Re. Celtic creation myth, John Carey has recently proposed that such a
thing survives, albeit in a somewhat modified and broken-down form, in the
Welsh tale of _Math_ in the Mabinogion. See his article in the journal
_History of Religions_ for 1991.
Re. general books on Celtic religion, there is also Jan de Vries's
_Keltische Religion_, which has also been translated into French.
Material culture and the archaeology of Celtic religion is also an
important source of information, though this is rather like having ruined
cathedrals and church cemetaries (but no bible) as the basis for deducing
a belief system. In addition to Anne Ross's books on these matters, S.
Piggott's _The Druids_ is worth looking at.
There were several Celtic gods whose cults were more than local: Matrona
`the divine mother', namesake of the River Marne, also worshiped around
Hadrian's Wall and surviving as the Welsh Modron and Madrun, her son
Maponos, mentioned in the Gaulish inscription from Chamalie\res and
surviving as the Welsh Mabon son of Modron, Epona, the horse goddess,
worshiped in Gaul and Britain. The one fully pan-Celtic god (and the most
important one) was Lugus (so called in Gaul and Spain) = Welsh Lleu, Irish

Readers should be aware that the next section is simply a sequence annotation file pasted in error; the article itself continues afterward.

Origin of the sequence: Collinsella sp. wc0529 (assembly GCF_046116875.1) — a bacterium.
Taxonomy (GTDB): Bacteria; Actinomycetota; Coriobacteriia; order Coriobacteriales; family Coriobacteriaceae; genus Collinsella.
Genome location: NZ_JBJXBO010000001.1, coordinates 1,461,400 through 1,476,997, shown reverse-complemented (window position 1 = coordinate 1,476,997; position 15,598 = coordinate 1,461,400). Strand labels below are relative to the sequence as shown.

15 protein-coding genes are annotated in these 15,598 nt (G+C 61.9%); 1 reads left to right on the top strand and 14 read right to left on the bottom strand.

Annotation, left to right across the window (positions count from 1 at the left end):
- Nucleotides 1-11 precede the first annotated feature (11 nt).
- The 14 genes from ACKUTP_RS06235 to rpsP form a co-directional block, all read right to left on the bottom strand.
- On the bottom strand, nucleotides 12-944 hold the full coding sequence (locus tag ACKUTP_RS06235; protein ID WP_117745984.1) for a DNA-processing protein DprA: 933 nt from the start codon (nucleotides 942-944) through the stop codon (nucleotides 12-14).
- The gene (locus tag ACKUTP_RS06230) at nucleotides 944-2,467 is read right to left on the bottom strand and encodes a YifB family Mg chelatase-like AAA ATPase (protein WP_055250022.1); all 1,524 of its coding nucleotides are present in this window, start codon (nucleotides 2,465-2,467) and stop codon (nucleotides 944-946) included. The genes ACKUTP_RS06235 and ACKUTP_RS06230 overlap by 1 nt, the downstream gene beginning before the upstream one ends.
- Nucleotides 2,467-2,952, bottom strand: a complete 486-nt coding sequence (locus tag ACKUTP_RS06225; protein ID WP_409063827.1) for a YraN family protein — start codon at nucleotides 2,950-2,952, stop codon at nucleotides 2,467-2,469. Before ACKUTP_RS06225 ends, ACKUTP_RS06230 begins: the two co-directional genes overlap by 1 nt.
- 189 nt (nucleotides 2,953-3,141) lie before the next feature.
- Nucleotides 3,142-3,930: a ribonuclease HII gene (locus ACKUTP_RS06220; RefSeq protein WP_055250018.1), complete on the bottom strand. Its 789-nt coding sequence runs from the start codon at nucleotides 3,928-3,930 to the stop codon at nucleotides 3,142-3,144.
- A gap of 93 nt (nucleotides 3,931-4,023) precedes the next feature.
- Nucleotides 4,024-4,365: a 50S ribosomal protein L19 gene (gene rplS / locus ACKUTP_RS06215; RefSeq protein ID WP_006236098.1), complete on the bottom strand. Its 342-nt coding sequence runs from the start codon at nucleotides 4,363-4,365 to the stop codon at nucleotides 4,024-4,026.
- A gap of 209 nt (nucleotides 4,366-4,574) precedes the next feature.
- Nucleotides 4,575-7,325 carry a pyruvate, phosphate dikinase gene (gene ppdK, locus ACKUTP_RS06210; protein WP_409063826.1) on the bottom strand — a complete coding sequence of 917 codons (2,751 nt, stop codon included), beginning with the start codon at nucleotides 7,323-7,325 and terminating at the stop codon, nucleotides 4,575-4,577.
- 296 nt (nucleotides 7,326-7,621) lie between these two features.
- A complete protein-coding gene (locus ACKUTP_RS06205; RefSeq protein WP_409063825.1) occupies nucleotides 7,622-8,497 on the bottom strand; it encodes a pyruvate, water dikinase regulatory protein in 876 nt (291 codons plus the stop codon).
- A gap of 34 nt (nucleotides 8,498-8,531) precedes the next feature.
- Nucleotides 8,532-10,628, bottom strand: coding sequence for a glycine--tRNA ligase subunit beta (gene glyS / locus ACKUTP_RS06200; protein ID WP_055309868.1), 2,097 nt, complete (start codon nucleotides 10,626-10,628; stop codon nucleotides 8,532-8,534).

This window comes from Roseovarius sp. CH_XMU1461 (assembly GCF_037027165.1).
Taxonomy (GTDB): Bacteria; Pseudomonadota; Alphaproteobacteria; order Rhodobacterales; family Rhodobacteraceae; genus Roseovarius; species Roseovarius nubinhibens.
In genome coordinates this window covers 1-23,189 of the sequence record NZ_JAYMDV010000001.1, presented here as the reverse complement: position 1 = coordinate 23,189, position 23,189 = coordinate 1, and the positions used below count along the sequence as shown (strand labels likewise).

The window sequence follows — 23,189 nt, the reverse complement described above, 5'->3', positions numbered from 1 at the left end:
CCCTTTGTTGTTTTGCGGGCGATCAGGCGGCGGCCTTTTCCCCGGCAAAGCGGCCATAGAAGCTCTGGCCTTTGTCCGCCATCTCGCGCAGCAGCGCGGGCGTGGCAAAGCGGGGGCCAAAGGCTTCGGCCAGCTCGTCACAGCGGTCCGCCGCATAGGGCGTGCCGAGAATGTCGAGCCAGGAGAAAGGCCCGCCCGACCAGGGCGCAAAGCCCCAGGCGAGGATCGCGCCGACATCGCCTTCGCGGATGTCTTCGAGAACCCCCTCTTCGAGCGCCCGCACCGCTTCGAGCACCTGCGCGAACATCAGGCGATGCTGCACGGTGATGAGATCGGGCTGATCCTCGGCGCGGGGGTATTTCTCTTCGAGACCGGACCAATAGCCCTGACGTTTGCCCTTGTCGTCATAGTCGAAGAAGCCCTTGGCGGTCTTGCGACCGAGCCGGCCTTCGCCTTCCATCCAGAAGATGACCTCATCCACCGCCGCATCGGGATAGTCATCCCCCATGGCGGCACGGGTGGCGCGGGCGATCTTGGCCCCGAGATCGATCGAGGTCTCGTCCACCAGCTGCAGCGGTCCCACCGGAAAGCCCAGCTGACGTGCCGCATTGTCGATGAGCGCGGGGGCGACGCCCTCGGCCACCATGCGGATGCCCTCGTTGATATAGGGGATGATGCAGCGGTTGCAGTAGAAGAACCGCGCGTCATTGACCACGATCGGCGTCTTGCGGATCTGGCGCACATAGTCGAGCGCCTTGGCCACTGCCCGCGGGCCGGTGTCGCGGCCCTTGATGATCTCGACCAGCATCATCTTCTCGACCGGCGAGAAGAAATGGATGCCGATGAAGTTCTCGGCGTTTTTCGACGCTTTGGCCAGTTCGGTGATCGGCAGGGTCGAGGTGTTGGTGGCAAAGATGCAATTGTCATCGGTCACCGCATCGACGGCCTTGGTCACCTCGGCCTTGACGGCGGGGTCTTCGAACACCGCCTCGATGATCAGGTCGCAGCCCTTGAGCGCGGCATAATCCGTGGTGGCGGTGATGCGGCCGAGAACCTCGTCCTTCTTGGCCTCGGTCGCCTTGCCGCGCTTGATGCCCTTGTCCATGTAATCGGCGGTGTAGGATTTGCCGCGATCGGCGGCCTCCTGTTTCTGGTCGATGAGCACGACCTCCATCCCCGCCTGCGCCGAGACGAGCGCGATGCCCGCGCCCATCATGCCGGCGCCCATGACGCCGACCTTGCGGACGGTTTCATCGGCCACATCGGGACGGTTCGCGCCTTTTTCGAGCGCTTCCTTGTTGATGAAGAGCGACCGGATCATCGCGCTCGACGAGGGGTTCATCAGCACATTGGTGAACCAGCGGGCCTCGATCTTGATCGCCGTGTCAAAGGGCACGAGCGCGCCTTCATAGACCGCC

Lug(h). Caesar equated him with Mercury. He was patron of all crafts and
commerce. A good article is the late Antonio Tovar's `The God Lugus in
Spain' which appeared in _The Bulletin of the Board of Celtic Studies_ in
the early '80s.
On Mon, 18 Oct 1993, Tom Brehony, University Of Limerick wrote:
> What was the Celtic view of their gods? I know that it was very different
> from the Graeco-Roman view that we are familiar with. Did tribes have
> local gods? Did they view their gods as good/bad/indifferent ? Were the
> gods immortal ? Is their a Celtic creation myth/end of world myth ?
> Also where could I find out more about the above and related questions?
> Any good books that I could look up ?
> Any answers would be appreciated. Thanks.
> Email : [log in to unmask] %
> Phone : +353-61-333644 Ext 5024 % Tom Brehony, CSIS Dept.
> Fax : +353-61-330876 % University of Limerick, Ireland
> Witty quote wanted : Apply above.